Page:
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A place that must “B” better

Time to get back on my high horse blogging-wise and share some news about a prominent LGBT-oriented venue here in Madison.  Well, at least it was originally established to be a positive part of our community.

12-30-2018 1205-30pm

The building you see above is at 924 Williamson Street.  Until a decade ago, it was the longtime home to Star Photo Service; look closely and you can make out a faded star that was Star Photo’s marquis sign on the front facade.  Then in August 2009, during Madison’s pride weekend, the ownership team of Rico Sabatini and Corey Gresen opened the nightclub Plan B on this site.  The club’s opening came after 2½ years of not just finding a location for the club but also remodeling it for suitability. (The name “Plan B” is a nod to the false starts and changes in plans that preceded its opening.)

Virtually from the get-go, Plan B became a very popular spot, one where Madison’s LGBT community could meet, converse, drink, dance, perform, and be themselves.  Speaking of performing, Plan B has been home to regular drag performances over the years, not only from national performers but those from here in Madison and Wisconsin.  Trixie Mattel (yes, that Trixie Mattel) was a part of Plan B’s drag cast before hitting it big not once but twice on RuPaul’s Drag Race.  And Plan B has not limited itself to the inside of the club either, as it’s used its parking lot and the street in front of it to stage its Fruit Fest block party every June. Continue reading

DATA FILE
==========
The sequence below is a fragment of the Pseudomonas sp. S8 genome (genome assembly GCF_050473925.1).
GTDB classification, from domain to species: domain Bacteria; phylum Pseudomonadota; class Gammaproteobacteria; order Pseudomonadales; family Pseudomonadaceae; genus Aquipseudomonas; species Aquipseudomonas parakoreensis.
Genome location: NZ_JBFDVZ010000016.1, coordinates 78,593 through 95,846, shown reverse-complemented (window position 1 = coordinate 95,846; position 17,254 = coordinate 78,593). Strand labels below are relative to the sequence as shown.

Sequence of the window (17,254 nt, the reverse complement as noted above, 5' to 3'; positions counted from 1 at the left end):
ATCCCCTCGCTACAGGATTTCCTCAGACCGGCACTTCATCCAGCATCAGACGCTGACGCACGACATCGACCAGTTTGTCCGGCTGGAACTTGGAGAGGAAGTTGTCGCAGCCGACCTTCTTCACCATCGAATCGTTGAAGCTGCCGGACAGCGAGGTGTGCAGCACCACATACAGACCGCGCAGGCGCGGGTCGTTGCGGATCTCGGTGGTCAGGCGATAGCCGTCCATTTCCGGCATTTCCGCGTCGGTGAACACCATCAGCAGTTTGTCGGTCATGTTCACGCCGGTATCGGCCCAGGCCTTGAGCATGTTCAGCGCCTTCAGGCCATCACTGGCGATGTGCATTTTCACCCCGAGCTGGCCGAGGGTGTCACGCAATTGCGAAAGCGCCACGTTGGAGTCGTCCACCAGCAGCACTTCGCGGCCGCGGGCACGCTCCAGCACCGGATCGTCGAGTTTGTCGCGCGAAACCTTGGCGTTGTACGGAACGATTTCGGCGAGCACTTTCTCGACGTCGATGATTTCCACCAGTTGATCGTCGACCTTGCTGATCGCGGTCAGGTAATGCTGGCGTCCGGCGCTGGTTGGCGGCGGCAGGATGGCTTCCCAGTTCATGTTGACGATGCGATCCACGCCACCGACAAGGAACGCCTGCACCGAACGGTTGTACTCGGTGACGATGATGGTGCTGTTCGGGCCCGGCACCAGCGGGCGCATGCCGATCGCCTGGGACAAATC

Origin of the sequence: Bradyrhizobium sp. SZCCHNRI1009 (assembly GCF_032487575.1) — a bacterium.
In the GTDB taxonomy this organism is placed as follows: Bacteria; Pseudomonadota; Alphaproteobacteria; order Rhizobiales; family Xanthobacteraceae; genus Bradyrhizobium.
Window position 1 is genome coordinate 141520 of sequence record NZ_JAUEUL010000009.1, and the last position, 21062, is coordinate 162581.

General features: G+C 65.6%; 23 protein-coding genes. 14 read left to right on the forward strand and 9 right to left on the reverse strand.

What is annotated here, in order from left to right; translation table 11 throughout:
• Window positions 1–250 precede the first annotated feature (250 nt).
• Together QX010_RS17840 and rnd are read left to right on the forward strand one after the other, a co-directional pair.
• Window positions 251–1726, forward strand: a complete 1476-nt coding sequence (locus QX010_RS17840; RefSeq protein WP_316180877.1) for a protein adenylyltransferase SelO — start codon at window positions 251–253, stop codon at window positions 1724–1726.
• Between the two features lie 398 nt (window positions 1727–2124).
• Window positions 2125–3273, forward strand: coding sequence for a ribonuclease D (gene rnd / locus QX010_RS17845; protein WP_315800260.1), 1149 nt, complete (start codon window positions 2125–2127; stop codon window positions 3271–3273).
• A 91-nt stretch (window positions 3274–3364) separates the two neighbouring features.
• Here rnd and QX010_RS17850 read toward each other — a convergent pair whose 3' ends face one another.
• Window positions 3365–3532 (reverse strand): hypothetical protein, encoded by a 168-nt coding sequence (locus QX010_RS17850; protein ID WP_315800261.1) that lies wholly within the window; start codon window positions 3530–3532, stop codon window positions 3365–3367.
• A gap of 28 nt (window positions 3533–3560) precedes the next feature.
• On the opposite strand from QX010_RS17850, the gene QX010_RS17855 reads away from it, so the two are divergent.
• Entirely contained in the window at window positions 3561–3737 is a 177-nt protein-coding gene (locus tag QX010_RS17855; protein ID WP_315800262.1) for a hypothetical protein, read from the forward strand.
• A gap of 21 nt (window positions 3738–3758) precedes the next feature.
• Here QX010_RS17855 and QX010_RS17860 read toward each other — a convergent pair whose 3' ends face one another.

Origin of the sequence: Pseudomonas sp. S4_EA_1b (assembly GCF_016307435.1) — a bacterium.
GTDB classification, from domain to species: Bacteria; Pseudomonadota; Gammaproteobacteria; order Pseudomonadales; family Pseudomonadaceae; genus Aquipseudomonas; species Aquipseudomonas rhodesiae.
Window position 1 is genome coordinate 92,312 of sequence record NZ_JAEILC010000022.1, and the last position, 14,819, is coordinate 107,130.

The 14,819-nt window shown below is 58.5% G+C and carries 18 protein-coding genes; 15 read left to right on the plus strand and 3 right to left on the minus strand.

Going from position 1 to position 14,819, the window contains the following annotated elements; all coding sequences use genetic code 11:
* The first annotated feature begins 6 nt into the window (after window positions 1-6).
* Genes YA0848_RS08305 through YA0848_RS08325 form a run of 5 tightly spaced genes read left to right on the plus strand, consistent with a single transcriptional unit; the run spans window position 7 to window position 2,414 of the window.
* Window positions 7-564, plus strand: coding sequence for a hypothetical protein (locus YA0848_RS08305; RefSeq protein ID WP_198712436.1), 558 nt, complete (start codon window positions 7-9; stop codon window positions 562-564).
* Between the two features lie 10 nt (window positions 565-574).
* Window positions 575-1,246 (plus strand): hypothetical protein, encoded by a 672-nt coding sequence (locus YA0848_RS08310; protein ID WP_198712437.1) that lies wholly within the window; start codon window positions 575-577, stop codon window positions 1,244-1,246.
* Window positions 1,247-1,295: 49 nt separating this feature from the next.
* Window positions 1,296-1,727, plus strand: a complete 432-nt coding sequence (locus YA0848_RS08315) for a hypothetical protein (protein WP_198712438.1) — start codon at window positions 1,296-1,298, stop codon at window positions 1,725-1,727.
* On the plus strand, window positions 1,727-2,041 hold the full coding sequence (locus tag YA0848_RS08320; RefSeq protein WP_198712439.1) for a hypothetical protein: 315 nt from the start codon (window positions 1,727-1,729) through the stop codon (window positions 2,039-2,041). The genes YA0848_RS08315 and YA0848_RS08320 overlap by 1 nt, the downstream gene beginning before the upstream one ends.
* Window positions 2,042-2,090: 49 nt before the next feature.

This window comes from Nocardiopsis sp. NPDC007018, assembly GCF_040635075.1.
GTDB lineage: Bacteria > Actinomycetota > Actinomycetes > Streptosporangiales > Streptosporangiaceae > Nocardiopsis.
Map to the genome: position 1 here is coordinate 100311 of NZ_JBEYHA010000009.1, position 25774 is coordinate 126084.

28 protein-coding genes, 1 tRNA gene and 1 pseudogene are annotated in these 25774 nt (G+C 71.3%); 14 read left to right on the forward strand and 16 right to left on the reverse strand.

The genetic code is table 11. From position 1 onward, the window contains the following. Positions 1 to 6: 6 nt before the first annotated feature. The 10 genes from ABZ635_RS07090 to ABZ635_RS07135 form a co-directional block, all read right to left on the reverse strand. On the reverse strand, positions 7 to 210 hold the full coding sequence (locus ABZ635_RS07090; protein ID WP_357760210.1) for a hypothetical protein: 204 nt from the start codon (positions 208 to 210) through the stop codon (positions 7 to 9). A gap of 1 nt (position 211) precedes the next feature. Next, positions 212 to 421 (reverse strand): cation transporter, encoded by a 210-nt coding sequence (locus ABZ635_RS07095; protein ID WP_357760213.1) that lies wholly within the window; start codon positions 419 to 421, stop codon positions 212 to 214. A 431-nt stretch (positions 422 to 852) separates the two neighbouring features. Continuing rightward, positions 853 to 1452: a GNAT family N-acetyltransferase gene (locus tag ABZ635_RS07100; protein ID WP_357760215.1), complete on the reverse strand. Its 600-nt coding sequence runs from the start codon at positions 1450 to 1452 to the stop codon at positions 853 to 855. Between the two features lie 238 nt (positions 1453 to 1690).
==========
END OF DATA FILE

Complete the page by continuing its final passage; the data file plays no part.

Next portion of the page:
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Happy Holigays!

Happy Holigays (2017)

Back in September 2017, I posed for a professional photographer for the first time, doing so before the camera of Katie Berry at Smoketree Photography.  Three months later (December 2017), Katie, her partner, and their friends in the Everyday Gay Holiday art studio/collective on Atwood Avenue threw a holiday get-together for their friends in the LGBT+ community — a “HOLIgay” party.  While I’m not a party person, I jumped at the chance to doll myself up, snack on some food, and mingle with other LGBT+ people from the Madison community.